That photo is of the landward side of the pavilion and is almost certainly part of the repairs following damage done in the 1953 floods. To clarify a few points, the two holes blown in the pier in 1940 had to be bridged even during the war (Bailey bridges) and post-war more permanent (but narrow) wooden structures for public use were put in place. It is said that an over-zealous military engineer interpreted an order `to prepare` the pier for demolition in case of invasion as `action this day`. Post-war compensation was squandered on the old pier pavilion which later burnt down and was replaced by the abominable `cowshed`, one of many poor decisions (the tower block opposite the pier entrance was another) by a Council who did not really want to see the town develop as a resort or appreciate its historical attractions. That, oddly, only came when local control passed to Canterbury.
Failure to conduct proper repairs and maintenance of the pier structure on the seaward end led to it eventually becoming unsafe and uninsurable but it remained open to the public until at least 1968. Things worsened in the 1970s and partial collapse in one storm was followed by another that finished the job and led to demolition clearance, at some cost. There were many who would have dearly liked to have got their hands on the past worthies of the town who had so poorly served us.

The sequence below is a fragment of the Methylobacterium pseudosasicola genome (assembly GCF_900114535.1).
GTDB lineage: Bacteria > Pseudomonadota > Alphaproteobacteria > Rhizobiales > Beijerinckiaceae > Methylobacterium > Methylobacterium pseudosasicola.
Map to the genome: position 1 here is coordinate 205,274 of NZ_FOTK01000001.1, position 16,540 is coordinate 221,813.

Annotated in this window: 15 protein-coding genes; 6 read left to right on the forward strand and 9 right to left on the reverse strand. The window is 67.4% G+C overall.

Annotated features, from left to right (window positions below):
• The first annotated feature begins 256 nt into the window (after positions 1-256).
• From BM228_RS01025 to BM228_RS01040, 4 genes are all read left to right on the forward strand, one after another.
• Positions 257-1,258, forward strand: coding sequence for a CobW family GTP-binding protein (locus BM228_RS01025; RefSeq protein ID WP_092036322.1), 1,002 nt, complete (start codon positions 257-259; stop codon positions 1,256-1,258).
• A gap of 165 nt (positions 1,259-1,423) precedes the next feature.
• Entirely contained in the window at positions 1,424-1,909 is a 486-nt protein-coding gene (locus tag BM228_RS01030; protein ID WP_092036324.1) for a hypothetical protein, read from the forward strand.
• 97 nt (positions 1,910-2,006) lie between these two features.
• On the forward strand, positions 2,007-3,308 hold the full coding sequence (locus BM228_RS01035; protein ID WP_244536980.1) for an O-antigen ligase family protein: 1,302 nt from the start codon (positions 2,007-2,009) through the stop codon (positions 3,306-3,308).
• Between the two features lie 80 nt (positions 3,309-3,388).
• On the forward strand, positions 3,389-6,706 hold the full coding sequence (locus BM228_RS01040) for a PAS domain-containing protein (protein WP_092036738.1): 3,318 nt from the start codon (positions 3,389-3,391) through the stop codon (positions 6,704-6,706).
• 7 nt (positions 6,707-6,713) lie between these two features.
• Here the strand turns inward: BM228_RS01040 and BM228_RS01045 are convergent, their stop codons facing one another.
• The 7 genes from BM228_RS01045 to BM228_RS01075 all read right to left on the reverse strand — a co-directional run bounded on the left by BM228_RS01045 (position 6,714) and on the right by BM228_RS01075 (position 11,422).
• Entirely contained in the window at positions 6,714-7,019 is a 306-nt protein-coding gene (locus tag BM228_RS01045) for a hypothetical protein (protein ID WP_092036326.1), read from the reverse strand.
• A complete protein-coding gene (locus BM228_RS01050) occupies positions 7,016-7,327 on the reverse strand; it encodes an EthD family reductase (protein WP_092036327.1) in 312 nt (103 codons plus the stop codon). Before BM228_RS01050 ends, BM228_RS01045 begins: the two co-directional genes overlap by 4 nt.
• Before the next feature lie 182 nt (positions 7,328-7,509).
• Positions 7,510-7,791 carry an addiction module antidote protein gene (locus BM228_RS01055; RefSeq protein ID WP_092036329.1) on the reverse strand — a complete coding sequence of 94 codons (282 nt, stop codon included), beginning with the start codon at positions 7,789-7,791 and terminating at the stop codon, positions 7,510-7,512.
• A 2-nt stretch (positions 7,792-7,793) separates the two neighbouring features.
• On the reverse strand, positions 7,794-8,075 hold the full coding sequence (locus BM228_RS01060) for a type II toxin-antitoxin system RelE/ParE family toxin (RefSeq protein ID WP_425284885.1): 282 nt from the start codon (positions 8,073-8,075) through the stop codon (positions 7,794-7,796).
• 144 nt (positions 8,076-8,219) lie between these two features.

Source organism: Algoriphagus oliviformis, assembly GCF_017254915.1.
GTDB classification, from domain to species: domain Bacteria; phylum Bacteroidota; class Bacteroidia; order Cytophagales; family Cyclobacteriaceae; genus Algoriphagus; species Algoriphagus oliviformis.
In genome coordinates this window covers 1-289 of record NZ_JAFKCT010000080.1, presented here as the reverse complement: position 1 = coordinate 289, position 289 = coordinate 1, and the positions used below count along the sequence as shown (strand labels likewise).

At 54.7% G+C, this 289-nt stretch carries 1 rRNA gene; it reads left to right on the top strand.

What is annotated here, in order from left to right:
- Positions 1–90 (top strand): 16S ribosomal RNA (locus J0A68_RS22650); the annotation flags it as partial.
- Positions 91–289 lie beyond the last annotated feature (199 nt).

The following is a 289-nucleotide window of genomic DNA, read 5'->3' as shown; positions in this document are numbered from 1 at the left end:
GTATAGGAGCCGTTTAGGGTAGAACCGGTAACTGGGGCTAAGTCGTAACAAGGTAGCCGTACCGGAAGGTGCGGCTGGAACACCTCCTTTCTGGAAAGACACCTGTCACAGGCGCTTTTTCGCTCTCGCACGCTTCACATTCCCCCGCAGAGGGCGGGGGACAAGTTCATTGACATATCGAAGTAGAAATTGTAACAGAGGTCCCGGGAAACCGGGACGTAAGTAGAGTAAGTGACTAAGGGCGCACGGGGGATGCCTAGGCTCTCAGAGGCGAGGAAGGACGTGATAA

The miniature railway that appeared in the 1950s, between the two `temporary` bridges was not all that long and not really an `end to end` replacement of the former tram. By 1960 it had been moved to the pier at Margate (have a photo somewhere and, if found, will post here). It was a blue Bassett-Lowke model of a Gresley `Pacific` and (I heard a while back) still around somewhere.